Beijing will rope off more than 280 kilometers of roads for special Olympic use to ease traffic burden during the Games in August, said a senior official of the Games' organizing committee on Wednesday.
To separate the Olympic traffic from others will be an effective way to ease traffic burden, as has been proved in the Games in Sydney and Athens, said Beijing Vice Mayor Liu Jingmin, executive vice president of the Beijing Organizing Committee for the Games of the XXIX Olympiad (BOCOG).
Liu, a member of the National Committee of the Chinese People's Political Consultative Conference (CPPCC), made the remarks at a press conference on the sidelines of the top political advisory body's annual full session.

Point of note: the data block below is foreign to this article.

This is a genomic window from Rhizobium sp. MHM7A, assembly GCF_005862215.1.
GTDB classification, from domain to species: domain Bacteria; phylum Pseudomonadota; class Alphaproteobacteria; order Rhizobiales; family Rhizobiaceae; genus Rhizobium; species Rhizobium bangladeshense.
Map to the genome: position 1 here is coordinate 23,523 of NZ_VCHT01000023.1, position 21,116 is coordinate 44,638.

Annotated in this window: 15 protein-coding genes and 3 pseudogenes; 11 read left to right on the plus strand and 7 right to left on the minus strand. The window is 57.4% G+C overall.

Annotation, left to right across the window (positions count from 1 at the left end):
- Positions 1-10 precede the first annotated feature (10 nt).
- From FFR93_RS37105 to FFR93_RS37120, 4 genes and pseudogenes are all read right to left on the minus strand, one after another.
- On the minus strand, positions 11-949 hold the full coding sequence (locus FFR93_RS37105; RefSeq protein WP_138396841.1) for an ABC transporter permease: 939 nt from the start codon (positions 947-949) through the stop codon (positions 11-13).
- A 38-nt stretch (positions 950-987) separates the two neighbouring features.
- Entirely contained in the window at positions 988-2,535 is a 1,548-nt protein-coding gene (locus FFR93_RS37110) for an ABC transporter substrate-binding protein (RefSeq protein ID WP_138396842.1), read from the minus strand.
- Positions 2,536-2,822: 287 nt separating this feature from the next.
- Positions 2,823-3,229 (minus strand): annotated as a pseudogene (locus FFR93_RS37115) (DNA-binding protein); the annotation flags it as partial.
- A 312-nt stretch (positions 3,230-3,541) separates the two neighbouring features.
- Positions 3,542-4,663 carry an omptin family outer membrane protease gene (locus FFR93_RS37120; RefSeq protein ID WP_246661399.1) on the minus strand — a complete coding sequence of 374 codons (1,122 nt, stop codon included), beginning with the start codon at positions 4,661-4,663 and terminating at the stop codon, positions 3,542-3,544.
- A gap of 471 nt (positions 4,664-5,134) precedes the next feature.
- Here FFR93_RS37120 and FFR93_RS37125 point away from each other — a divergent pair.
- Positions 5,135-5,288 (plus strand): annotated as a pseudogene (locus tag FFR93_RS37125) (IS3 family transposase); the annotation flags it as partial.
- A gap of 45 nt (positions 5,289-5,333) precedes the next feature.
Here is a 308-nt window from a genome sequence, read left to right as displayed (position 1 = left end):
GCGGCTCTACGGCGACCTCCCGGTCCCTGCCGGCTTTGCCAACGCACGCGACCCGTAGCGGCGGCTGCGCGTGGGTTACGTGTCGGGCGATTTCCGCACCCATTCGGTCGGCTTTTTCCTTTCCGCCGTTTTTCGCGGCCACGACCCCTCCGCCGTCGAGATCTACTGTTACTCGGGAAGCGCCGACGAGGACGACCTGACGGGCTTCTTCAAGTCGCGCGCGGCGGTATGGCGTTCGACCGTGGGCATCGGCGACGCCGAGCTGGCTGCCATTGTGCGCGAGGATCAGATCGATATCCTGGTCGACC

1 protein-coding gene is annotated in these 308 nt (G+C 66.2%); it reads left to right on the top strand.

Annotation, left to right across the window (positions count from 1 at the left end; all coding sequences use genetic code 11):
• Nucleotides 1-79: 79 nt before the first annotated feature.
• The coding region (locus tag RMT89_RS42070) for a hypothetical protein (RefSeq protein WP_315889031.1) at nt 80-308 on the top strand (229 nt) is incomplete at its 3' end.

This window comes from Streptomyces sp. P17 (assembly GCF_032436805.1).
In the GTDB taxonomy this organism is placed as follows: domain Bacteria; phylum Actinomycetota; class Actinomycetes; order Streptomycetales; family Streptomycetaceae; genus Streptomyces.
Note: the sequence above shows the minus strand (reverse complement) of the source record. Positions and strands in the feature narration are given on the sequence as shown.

He voiced confidence in the city's capability in tackling traffic challenges expected to confront the Olympic host when the Games brings into a flood of tourists and spectators this summer.
Beijing sees two or three tourist booms each year, nearly two million for each golden week holidays, which is larger than the estimated surge during the August Games, Liu said.
In addition to the special lanes, however, Beijing will borrow other international successful experiences to impose traffic bans during the Olympics, said Liu.
Beijing tested a traffic ban from August 17 to 20 last year, removing 1.3 million or one third of automobiles from its grid locked streets in accordance with the even and odd numbers on their license plates. The test, according to an earlier report, reduced traffic in main roads and exhaust emissions by 30 and 40 percent respectively.
Liu also disclosed that vehicles passing by the city are to be diverted on the precondition that food supply for Beijing citizens is sufficient.
When asked to comment on the measure of Athens encouraging its citizens to take a holiday elsewhere so as to divert the host city's population, Liu said Beijing had no such a plan.